UAE-owners need to complete course and hold permit
Drone users hang up their controls amid stringent rules
The rules surrounding drone ownership have left owners confused at times. They differ for commercial filmmakers and private owners, and retailers have not always been clear about how to meet them.
Ahmed Al Saeedy, a 25-year-old Egyptian, bought his drone two years ago from Virgin Megastore without having to register the device nor apply for a licence.
Since then, new civil aviation rules have come into place and meant that drone users must register with the authorities, to ensure, for example, they could not cause an accident and escape without punishment.
"I used it back then, but when the licence decision was issued I stopped because I did not have time to apply for a licence," he said.
Mr Al Saeedy would only use the 2-km range drone on holiday, and said only if he is clear about the regulations.
Fellow owner Hosam Zaher had to register his drone with the aviation authorities when he bought it more than a year ago.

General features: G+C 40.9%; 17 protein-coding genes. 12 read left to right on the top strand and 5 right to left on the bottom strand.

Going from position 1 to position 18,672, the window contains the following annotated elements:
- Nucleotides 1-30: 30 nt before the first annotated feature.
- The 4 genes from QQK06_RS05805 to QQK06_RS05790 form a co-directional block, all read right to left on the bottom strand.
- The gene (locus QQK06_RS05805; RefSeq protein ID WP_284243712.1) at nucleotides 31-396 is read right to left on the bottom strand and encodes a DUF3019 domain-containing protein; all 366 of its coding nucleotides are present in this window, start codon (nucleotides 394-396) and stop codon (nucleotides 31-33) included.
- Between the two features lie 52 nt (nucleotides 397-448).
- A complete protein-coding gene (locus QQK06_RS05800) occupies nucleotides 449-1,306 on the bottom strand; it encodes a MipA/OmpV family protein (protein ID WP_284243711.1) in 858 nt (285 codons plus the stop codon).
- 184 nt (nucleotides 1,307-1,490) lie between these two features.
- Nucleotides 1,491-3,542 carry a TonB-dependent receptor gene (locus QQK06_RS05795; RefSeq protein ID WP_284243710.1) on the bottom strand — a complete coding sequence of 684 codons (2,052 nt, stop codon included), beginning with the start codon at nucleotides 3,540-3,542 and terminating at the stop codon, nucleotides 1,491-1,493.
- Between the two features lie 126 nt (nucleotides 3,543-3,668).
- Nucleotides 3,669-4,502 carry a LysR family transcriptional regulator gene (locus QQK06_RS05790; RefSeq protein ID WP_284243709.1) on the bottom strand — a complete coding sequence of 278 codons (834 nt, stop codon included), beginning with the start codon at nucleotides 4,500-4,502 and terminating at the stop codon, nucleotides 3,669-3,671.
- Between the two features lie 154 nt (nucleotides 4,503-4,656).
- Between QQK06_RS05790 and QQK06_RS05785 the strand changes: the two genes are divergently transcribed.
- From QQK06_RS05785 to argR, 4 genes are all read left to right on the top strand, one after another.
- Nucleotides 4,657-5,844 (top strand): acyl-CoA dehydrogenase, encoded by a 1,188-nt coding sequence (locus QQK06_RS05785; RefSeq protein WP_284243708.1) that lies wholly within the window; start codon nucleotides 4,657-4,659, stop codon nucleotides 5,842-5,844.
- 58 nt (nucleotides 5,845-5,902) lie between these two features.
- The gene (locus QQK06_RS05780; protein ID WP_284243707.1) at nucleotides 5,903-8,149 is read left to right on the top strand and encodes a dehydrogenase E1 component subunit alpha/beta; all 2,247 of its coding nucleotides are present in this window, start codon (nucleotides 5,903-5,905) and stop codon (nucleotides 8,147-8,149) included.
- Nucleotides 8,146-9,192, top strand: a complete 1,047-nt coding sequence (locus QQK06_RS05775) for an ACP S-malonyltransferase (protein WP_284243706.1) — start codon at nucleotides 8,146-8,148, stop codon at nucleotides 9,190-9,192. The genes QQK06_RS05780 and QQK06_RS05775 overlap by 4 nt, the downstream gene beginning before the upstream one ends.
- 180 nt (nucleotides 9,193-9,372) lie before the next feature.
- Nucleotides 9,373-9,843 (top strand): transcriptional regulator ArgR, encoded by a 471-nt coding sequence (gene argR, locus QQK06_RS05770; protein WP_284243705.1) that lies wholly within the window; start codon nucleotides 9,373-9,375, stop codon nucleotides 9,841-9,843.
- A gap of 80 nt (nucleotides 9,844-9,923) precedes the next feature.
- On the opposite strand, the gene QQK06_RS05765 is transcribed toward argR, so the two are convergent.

"Obviously one cannot fly it around an airport. I know there were many incidents when Dubai airport had to stop flights because of that," he said.
But the Palestinian said he now fears any use could lead to an accident that he does not want to risk. He lost control while flying it in the desert and it fell out of the sky.
"Thank God it crashed in the sand not on someone's head" said Mr Al Saeedy said.
Mr Zaher, a multi-media specialist, bought a long range, 4-km drone more than a year ago and realised he would have to go through a training course to become a legal owner.
"We got it for our company, but they told us we had to register and choose an exam category and so on."
With the announcement of new regulations, hobbyists will either need to update their drones so it can comply with the latest rules or get new ones to ensure that it has a serial number.